If you are planning to build a home office computer, your options will vary depending on the design and performance. For example, if you want to create something sleek and understated, the Mini-ITX is the best choice. A bit pricey, but different sizes. Or if the size isn’t the main agenda, the Micro-ATX rear product is perfect
In addition to size and installation, ATX motherboards are not only size and compatible. Its price is between Micro-ITX and E-ATX cards. The card has enough space to accommodate 7 expansion slots. The most recent and popular slots are PCI or PCIe. The standard design has a distance of 20.32mm between expansion slots. This is set by default, but it doesn’t necessarily mean that you can install 7 GPUs or 7 other expansion cards.
Some GPUs can use up to 2 slots, and some very large GPUs can use up to 3 expansion slots. The GPU is inserted in a PCIe slot, but no other expansion card can be installed next to it because its size is over 20.32mm. This may be of concern to some users targeting multi-GPU setups (i.e. SLI or CrossFireX). In case someone wants to install a QuadSLI GPU that takes up 2 slots each, the ATX should suffice. The buyer wants to install a Quad SLIGPU configuration for each GPU occupying 3 PCIe slots. After that, buyers will have to upgrade to E-ATX, but this is rare and most users are happy with the usual ATX capabilities. This means that this is the minimum size required to install any 3- or 4-lane ATX GPU setup.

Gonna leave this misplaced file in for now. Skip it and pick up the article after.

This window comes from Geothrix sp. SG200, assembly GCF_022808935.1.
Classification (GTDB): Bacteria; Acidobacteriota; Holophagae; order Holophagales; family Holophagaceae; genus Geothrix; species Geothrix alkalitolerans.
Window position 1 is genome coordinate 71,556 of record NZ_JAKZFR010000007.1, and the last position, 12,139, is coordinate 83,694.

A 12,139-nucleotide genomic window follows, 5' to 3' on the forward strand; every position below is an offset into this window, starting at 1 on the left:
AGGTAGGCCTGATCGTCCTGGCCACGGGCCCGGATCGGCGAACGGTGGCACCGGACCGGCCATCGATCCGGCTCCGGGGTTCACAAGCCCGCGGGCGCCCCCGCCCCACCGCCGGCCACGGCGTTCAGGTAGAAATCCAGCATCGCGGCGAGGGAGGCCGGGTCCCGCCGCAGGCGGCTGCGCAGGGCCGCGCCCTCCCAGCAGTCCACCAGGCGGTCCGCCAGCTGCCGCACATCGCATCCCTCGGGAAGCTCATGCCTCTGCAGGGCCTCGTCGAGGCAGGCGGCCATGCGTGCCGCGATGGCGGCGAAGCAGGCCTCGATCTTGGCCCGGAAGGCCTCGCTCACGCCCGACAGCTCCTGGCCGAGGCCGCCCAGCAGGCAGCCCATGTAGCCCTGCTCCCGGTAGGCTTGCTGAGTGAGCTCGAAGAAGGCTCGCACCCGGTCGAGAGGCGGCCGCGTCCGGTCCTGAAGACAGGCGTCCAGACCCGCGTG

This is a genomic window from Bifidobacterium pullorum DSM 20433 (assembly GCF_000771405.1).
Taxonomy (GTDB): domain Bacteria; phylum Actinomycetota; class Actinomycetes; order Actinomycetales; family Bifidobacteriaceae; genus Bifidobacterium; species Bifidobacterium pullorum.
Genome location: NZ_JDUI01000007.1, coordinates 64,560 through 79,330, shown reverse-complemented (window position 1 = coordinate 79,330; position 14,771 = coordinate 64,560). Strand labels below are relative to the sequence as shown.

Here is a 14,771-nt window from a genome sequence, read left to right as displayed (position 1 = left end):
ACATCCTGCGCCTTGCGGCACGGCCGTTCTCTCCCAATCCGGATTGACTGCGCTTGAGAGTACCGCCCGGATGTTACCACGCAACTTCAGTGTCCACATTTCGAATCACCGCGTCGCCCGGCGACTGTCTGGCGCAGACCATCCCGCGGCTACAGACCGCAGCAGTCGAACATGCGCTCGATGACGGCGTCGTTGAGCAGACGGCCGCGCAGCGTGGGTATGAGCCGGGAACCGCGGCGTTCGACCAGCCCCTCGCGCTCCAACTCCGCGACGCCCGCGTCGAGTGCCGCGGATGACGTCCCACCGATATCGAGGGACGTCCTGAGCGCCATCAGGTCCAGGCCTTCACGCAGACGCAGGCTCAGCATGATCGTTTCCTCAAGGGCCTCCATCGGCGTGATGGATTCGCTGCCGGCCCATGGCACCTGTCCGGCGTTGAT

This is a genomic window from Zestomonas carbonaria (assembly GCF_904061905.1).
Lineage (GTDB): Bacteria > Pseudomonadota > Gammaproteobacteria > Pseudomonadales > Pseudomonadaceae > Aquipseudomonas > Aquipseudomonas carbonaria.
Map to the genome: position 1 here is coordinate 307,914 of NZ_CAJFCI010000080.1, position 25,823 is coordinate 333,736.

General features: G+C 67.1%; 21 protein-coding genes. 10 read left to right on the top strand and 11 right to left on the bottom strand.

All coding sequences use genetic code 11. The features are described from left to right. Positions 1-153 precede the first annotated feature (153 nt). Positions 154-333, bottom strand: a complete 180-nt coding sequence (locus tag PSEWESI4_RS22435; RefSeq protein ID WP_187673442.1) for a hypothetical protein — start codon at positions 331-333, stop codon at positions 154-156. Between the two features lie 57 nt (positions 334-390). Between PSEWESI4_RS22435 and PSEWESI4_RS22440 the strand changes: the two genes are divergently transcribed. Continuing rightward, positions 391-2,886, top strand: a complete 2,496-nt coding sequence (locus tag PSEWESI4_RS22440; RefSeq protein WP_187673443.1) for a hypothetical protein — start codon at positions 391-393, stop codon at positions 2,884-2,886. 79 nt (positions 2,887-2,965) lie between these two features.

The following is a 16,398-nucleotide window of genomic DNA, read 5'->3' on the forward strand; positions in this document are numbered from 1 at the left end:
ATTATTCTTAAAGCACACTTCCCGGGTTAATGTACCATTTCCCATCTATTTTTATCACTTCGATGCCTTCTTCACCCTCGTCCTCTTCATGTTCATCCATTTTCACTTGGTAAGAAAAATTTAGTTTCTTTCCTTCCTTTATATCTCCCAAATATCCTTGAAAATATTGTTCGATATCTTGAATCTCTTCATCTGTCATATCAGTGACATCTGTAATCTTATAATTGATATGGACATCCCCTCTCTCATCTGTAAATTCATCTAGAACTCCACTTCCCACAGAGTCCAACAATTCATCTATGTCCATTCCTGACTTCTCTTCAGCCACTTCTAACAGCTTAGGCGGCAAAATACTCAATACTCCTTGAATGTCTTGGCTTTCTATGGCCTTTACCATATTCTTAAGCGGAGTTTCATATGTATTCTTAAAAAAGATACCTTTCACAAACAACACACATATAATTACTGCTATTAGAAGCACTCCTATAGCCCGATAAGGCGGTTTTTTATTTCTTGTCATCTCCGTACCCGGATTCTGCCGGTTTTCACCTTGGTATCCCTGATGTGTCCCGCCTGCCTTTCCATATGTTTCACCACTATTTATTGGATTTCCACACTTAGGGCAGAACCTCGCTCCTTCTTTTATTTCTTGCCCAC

ATX cards can use up to 8 RAM slots, depending on their size. The latest ATX type overclocked motherboards have 4 sets of RAM slots, with 128 GB of RAM footprint. The ATX card has more SATA ports, connector ports on the front panel, and M.2 sockets for connectivity. Compared to the Micro-ATX, the IO panel also has more features depending on the price and chipset.
- best expansion slots
- Up to M.2 slots and connection ports
- hardcore overclocking features
- at low price
- Requires large PC case
- Additional connections for most users
Micro ATX Motherboard
Micro-ATX is a preferred form factor for most gamers and developers, especially if you consider “micro-atx vs atx”, and it’s a huge boost to motherboard technology. All the functionality of an ATX card is included in the Micro – the mid-range ATX price falls between the ATX and Mini-ITX motherboards. Users have high expectations for the latest motherboards with PCIe slots and M.2 slots. Its speed and reliability have dramatically increased the use of M.2 drives. Competitive gamers need a small, high-end motherboard that looks minimalist on a desktop.
Manufacturers are pushing the technology to include four memory slots on Micro-ATX cards. The use of overclocking technology has increased and overclocking capabilities have been added to RAM. Motherboard manufacturers have been able to combine current VRMs well with smaller standard ATX cards. The VRM is located around the processor RAM and CPU sockets. Micro-ATX spacing is wide and can be placed in the same VRM as an ATX card with similar performance.
Micro-ATX motherboards have up to 4 expansion slots. Like other modern motherboards, expansion slots are both PCIe and PCI types. The spacing is the same as for the ATX card, so the installation of the expansion card is the same as for the ATX card. For multi-GPU configurations, you can install up to two GPUs with a single slot expansion card in the center. Since the number of cards differs from the GPU used, a thick GPU is likely to occupy up to three slots, so the Micro-ATX function is limited to motherboards that only support one GPU. The choice of size depends almost entirely on your needs.
- Best quality-price report
- Most user-related connections
- Up to 3 M.2 slots in a compact size
- No TriSLI or CrossFire capabilities